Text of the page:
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The Black Swan and Your Portfolio

Earlier in the year, we talked about the backdrop being favorable as we entered 2020. However, we noted that 2020 would be like every other year in that it would include unpredictable or surprise events. It didn’t take long for that to materialize. The Coronavirus is the black swan event for 2020.  

You hear the term “black swan” often on the news, or when the pundits talk about the financial markets, but what, exactly, do people mean when they talk about a black swan? A Black Swan Event is one that is completely unexpected and cannot be predicted. It also has significant consequences. A black swan event can have a tremendous effect, positive or negative, on societies, economies, financial markets and of course on investment portfolios.

The term Black Swan originates from the belief that all swans were white because these were the only ones ever seen or accounted for. However, around 1700, black swans were discovered in Australia. So, this unexpected, unpredictable event in (scientific) history profoundly changed zoology.

When it comes to stock markets, the main black swan effect is increased volatility. This is not just due to the actual effect, but the psychological effect of something completely unexpected happening on market sentiment. 

With these events, often market dynamics can change substantially, and, as we saw this time, very quickly. In the week ending February 28th, the Coronavirus outbreak drove stocks to their worst weekly loss since the 2008 financial crisis. The Dow lost 12%, S&P 11.5% and the NASDAQ 10%. Since then, and on a variety of headlines, both the Dow and S & P have moved even lower, into bear market territory. A bear market is a term used to describe a market that has tumbled by 20% or more from its high.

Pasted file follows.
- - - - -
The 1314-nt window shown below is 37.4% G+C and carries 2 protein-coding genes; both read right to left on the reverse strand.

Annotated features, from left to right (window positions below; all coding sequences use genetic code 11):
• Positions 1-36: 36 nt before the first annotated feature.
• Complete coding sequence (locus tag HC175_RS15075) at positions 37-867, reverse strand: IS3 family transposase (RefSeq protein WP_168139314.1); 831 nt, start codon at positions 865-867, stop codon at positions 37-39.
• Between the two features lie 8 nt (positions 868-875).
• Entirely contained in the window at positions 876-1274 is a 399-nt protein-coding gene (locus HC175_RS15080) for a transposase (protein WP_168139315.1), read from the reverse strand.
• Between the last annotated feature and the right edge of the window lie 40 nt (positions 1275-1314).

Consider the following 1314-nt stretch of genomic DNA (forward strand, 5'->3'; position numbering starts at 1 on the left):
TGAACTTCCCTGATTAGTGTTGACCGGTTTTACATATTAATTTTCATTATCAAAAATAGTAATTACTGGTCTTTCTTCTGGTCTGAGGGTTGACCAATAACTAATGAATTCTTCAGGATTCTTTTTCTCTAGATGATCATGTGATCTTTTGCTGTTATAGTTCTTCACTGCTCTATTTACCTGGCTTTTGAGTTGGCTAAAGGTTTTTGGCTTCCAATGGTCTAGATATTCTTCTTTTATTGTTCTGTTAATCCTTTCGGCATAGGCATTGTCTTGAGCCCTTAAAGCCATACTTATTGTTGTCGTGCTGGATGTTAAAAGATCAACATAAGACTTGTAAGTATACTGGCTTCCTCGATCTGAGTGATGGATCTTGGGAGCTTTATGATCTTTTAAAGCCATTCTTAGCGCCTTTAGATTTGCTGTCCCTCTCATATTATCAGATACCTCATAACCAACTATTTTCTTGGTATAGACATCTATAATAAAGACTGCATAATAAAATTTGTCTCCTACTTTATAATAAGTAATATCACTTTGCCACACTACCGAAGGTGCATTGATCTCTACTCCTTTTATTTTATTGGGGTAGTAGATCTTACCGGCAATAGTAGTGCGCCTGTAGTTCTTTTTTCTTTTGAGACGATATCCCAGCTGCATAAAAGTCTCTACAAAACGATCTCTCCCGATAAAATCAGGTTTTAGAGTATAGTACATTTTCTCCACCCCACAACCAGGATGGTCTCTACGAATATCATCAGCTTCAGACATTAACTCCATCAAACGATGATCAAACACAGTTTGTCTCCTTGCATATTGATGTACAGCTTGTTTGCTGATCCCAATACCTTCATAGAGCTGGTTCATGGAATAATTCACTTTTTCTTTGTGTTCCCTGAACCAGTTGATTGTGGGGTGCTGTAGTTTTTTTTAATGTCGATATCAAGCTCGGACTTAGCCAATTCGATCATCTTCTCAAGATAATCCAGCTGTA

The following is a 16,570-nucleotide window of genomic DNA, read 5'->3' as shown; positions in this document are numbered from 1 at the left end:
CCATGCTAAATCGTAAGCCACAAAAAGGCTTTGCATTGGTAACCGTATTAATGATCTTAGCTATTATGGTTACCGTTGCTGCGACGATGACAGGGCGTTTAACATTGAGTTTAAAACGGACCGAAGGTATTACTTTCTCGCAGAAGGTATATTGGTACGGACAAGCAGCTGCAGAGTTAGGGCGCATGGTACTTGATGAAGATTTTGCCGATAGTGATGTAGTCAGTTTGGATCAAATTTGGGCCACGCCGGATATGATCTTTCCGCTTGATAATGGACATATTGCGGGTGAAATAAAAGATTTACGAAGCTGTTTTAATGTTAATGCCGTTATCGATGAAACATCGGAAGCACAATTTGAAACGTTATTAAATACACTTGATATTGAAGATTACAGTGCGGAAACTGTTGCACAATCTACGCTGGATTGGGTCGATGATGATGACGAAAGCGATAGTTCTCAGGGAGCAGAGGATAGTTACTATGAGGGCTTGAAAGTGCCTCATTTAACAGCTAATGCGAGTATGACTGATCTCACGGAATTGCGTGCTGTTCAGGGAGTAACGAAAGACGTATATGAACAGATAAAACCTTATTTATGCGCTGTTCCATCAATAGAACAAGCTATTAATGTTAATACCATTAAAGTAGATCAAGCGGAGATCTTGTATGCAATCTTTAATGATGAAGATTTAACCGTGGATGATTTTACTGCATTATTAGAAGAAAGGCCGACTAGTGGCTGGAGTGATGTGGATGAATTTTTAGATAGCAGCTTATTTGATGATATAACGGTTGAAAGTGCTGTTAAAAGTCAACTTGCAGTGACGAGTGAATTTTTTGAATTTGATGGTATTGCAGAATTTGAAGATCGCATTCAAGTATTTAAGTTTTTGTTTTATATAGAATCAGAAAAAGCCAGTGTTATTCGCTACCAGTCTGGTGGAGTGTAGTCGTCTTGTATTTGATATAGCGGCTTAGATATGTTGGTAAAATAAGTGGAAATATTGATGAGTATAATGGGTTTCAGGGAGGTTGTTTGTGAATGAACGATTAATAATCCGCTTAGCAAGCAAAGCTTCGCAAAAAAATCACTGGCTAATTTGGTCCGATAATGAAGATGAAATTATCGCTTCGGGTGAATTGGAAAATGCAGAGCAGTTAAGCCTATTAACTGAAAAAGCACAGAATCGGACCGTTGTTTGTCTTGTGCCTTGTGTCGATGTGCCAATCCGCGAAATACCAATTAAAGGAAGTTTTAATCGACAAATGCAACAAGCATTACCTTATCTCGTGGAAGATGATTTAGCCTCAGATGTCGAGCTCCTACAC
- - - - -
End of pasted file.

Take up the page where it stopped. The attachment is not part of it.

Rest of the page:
So, while these things happen and are extremely difficult to predict, there are some things you can do to mitigate risk to your portfolio. Effective asset allocation may be the best way to ensure that a portfolio can endure over the long term as black swan type events inevitably occur. Chasing returns in the top-performing areas of the market may produce great returns in the short term, but it only takes one catastrophe to wipe out a portfolio that is not diversified. A portfolio can be diversified by asset class, region and investment or product style.  

For example, we proactively rebalanced our portfolios in mid-January because of the great performance the markets saw in 2019. If people went from a 50/50 bond/equities mix to 60/40, we brought it back in line, which has helped mitigate some of the volatility we’re seeing now. Keep in mind that, in a look back over the past 20 years, (1998); every 5 day sell-off of over 10%, with the exception of the October 2008 plunge of 14.6%, led to positive returns just two weeks after the fall.  And 6 months later the average gain was about 12%.     

We consider a wide range of possible outcomes, both good and bad when helping an investor establish an asset allocation and plan. Those preparations include the possibility, even the inevitability, of a downturn. Amid the anxiety that accompanies developments surrounding the coronavirus, decades of financial science and long-term investing principles remain a strong guide.

If you have questions about your portfolio, we’re here to help. For clients, their advisor is always available to talk. For others, our advisors are also willing to discuss your portfolio, and how we may be able to help you. 

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